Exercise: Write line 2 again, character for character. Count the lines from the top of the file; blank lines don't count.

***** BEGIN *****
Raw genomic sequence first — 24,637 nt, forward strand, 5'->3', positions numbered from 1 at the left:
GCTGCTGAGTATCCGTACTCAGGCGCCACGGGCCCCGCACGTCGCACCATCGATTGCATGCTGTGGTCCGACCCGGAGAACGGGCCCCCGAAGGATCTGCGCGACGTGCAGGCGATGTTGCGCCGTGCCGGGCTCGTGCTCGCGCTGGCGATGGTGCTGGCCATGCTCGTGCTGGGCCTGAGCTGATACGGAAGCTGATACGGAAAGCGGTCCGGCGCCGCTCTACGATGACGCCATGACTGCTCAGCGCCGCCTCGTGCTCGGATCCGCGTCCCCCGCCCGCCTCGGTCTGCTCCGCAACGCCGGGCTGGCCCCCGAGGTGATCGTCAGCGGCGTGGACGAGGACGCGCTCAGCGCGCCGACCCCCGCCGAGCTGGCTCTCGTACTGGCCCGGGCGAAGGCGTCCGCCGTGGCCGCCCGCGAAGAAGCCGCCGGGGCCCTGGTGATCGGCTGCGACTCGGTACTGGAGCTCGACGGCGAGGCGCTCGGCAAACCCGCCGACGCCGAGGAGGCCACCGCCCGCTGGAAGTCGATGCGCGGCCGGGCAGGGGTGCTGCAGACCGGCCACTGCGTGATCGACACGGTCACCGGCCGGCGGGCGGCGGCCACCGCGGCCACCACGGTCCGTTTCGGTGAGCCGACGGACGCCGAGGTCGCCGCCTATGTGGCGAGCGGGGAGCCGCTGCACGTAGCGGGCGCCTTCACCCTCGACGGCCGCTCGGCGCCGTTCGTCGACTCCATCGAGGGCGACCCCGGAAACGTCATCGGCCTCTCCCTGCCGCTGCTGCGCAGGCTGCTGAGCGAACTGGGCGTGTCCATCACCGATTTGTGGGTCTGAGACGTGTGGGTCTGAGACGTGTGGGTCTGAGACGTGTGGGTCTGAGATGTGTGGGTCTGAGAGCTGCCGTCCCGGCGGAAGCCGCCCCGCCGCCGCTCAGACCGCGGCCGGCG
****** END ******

GCTGCTGAGTATCCGTACTCAGGCGCCACGGGCCCCGCACGTCGCACCATCGATTGCATGCTGTGGTCCGACCCGGAGAACGGGCCCCCGAAGGATCTGCGCGACGTGCAGGCGATGTTGCGCCGTGCCGGGCTCGTGCTCGCGCTGGCGATGGTGCTGGCCATGCTCGTGCTGGGCCTGAGCTGATACGGAAGCTGATACGGAAAGCGGTCCGGCGCCGCTCTACGATGACGCCATGACTGCTCAGCGCCGCCTCGTGCTCGGATCCGCGTCCCCCGCCCGCCTCGGTCTGCTCCGCAACGCCGGGCTGGCCCCCGAGGTGATCGTCAGCGGCGTGGACGAGGACGCGCTCAGCGCGCCGACCCCCGCCGAGCTGGCTCTCGTACTGGCCCGGGCGAAGGCGTCCGCCGTGGCCGCCCGCGAAGAAGCCGCCGGGGCCCTGGTGATCGGCTGCGACTCGGTACTGGAGCTCGACGGCGAGGCGCTCGGCAAACCCGCCGACGCCGAGGAGGCCACCGCCCGCTGGAAGTCGATGCGCGGCCGGGCAGGGGTGCTGCAGACCGGCCACTGCGTGATCGACACGGTCACCGGCCGGCGGGCGGCGGCCACCGCGGCCACCACGGTCCGTTTCGGTGAGCCGACGGACGCCGAGGTCGCCGCCTATGTGGCGAGCGGGGAGCCGCTGCACGTAGCGGGCGCCTTCACCCTCGACGGCCGCTCGGCGCCGTTCGTCGACTCCATCGAGGGCGACCCCGGAAACGTCATCGGCCTCTCCCTGCCGCTGCTGCGCAGGCTGCTGAGCGAACTGGGCGTGTCCATCACCGATTTGTGGGTCTGAGACGTGTGGGTCTGAGACGTGTGGGTCTGAGACGTGTGGGTCTGAGATGTGTGGGTCTGAGAGCTGCCGTCCCGGCGGAAGCCGCCCCGCCGCCGCTCAGACCGCGGCCGGCG